The profits in this racket are downright hallucinogenic: a military veteran sharing his story with Occupy Student Debt has paid $18,000 on a $2,500 loan and Sallie Mae claims he still owes $5,000; the husband of a social worker bankrupt and bedridden after a botched surgery tells Student Loan Justice of a $13,000 college loan balance from the 1980s balloon to $70,000. A grandmother subsisting on Social Security has her payments garnished to pay off a $20,000 loan balance resulting from a $3,500 loan she took out ten years ago before she underwent brain surgery.
The human toll exacted by this immortal justice-resistant debt fills websites and Student Loan Justice founder Alan Collinge’s horrifying book Student Loan Scam: The Most Oppressive Debt In U.S. History—And How We Can Fight Back. And yet I didn’t even really know about it—not the brutality or the scope of it, anyway—until I volunteered to research “fighting back” possibilities for an Occupy Wall Street affiliated group. Neither did any of the other predatory lending buffs I polled; we’d been preoccupied by mortgages, and the government’s alarming indifference to the foreclosure epidemic.
We weren’t ultimately aware of the student loan crisis because there is no legal way of fighting back—or by extension, posing any sort of immediate threat to the solvency of the financial system. Under the current regime, the most effective means of sticking it to the proverbial man would in theory be for all students to simply pay off all their debts at once. But even if they could scrounge together a trillion dollars out of their collective couches just like that, there is little doubt in my mind that Sallie Mae and its student loan-sharking brethren would simply see it as an opportunity to levy a massive prepayment penalty. (The internet is a rich trove of surreal personal accounts of being penalized for over-paying their student loan bills.) But no one notices, because student borrowers are so utterly powerless they can borrow a trillion dollars and never pose a threat to the financial system.
Naturally, this story has its brighter side of enterprising corporate leadership generating shareholder value. The finances of Sallie Mae, the former government sponsored enterprise formally called SLM Corp. are a bit difficult to divine, but the operating profit margin is over 50%. It will surely surge higher if CEO Albert Lord executes on his current strategy of turning the $700 million “sweet spot” that is its “fee income” division into a billion dollar business. “Fee income” means collections, but student loan collectors “do things that no other industry could get away with,” a veteran debt collector named Joseph Leal told Student Loan Justice. They stalk, threaten family members, and jack up loan balances by thousands of dollars at whim, and they do it all with impunity because they are legally entitled to garnish your wages.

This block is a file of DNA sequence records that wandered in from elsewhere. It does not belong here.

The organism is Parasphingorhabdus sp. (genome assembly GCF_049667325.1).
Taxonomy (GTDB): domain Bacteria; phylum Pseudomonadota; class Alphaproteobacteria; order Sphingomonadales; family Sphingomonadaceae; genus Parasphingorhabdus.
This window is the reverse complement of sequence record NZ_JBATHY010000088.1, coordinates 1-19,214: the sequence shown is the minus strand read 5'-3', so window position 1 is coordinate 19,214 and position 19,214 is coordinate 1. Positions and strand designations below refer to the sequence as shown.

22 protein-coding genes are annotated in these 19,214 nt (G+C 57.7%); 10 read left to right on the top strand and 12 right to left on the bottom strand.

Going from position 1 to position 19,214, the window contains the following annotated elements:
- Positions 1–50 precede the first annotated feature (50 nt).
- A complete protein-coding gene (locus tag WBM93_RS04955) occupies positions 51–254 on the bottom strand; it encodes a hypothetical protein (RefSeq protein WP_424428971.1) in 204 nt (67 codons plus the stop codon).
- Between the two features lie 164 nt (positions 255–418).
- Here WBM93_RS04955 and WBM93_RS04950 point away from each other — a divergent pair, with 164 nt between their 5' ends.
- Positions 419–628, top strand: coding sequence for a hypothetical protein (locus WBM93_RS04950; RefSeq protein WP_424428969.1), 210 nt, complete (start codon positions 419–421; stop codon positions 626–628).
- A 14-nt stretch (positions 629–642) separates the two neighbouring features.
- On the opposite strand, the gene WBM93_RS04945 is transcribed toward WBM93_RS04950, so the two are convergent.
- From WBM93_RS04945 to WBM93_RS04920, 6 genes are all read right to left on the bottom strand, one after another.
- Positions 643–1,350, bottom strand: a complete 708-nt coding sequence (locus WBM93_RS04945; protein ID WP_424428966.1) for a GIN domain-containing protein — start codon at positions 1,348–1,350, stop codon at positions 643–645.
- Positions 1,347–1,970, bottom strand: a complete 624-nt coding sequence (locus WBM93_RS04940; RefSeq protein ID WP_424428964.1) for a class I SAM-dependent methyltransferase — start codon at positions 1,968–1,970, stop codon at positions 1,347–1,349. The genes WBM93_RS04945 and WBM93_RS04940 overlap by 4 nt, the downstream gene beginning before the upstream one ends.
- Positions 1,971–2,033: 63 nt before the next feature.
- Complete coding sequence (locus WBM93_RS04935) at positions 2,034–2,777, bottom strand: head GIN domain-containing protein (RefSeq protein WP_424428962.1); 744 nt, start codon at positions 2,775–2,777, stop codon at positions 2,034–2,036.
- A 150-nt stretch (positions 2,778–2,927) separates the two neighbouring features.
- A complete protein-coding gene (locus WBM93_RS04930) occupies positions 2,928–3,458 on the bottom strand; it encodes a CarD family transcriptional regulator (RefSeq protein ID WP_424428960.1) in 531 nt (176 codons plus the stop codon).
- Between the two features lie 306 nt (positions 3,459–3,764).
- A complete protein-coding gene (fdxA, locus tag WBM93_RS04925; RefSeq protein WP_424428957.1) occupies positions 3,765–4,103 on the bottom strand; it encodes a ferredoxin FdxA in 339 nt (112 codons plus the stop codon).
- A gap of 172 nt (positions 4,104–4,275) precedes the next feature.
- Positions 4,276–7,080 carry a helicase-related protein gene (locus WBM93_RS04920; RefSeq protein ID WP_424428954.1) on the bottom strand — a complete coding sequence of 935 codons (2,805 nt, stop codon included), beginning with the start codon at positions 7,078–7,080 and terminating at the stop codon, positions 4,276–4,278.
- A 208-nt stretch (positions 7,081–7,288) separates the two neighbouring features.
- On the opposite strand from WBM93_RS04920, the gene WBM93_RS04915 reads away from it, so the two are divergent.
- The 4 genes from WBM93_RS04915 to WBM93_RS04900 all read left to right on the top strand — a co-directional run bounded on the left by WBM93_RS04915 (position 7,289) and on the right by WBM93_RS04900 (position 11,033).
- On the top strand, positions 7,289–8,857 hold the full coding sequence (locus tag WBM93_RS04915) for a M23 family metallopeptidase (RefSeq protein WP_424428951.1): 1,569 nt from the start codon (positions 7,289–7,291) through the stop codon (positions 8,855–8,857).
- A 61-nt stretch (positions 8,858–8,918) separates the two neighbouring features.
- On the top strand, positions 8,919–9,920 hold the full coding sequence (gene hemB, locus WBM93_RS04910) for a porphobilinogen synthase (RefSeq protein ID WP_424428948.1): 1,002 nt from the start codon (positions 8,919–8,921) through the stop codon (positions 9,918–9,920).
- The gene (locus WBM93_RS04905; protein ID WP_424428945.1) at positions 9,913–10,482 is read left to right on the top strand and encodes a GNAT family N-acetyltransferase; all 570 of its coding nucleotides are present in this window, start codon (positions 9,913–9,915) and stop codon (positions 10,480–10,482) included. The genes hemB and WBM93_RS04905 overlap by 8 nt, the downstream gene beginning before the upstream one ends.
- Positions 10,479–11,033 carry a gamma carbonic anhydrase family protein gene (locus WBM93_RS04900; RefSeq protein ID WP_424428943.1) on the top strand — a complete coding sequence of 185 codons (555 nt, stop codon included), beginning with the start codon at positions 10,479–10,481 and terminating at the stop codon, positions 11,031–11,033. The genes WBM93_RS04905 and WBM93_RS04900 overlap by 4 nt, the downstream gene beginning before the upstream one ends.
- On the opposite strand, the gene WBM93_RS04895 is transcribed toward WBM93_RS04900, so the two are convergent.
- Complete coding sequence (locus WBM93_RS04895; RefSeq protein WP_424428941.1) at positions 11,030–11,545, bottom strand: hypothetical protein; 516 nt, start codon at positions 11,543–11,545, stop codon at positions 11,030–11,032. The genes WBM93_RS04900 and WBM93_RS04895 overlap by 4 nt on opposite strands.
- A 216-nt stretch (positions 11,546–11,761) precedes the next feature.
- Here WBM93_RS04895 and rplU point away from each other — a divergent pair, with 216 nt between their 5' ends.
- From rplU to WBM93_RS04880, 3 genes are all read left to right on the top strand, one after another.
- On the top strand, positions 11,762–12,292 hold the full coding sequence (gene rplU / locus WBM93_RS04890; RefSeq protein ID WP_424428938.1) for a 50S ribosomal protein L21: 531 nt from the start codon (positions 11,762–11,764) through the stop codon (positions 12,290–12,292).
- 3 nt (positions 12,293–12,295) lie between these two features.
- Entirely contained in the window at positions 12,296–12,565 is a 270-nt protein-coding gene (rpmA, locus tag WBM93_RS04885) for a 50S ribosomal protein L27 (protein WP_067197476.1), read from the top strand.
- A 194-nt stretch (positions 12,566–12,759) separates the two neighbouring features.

Fee income is not just a sweet spot for Sallie. Premiere credit, formerly the collections subsidiary of its fiercest rival Nelnet, is so flush it keeps a 3,800-gallon saltwater shark tank in its main lobby, as explained above. The margins on college loan sharking are so grotesquely fat that the government even rakes in a juicy cut: in 2010 the Department of Education reported collecting $1.22 for every dollar in defaulted student loans it had guaranteed—and that’s after the sharks and their shareholders and the obligatory outright fraud had taken their first round of cuts. Between a quarter and a third of about $850 billion worth of federally guaranteed loans are already in default, so this is real money we are talking about. Given the $23 trillion worth of other securities the federal government has pledged to guarantee over the past few years, we can only expect the default rate to surge higher.
The elephant that seems to have been missing from this particular boiler room was, improbably, Wall Street. Sallie Mae maintained dominance of the industry through various stages of quasi-privatization without ever entering the VIP Hamilton Project circuit or the Triple-A ratings club. Unlike its financial counterparts that went bust in 2008, Sallie didn’t even need a great credit rating to rake in obscene returns making zero-risk loans.
Leveraged buyout titan J.C. Flowers made a $25 billion bid to buy Sallie Mae in 2007 only to back out of the deal in the wake of a confluence of negative headlines—rating agencies threatened to downgrade the company’s debt to junk status if it went through, Sallie’s dealings with the Department of Education and the financial aid authorities at various universities was the subject of an assortment of investigations, and the SEC was sniffing around an $18.3 million stock sale Lord had made in anticipation of the takeover announcement. (Lord sued Flowers for a $900 million breakup fee for walking away from the deal, but dropped the suit as a condition of obtaining a line of credit in early 2008.)
Maybe the student loan shark scam was too fishy even for Wall Street, even in 2007, to want to get too close to the action. And if Lord has been spreading the no-risk wealth around Wall Street in the aftermath of the credit crisis it is not apparent from securitization volume, which has slowed to a trickle even as student borrowing keeps setting new records. In 2010 students borrowed $100 billion, but Student Loan Asset Backed Securities (SLABS) issuance was a meager $13.6 billion, down from a peak of $78.7 billion in 2006.
Perhaps this lack of Wall Street skin in the game is partially to credit for the fact that such reliable business lobby organs as Forbes have demonstrated refreshing equanimity to the cause of restoring students’ financial rights. The student loan shark bubble will, after all, ultimately prove far worse for business than the subprime mortgage bubble. But it also demonstrates that the shadowy ruling elite’s overwhelming contempt towards its citizenry runs deeper and dates back farther than full time chroniclers of American decline ever believed.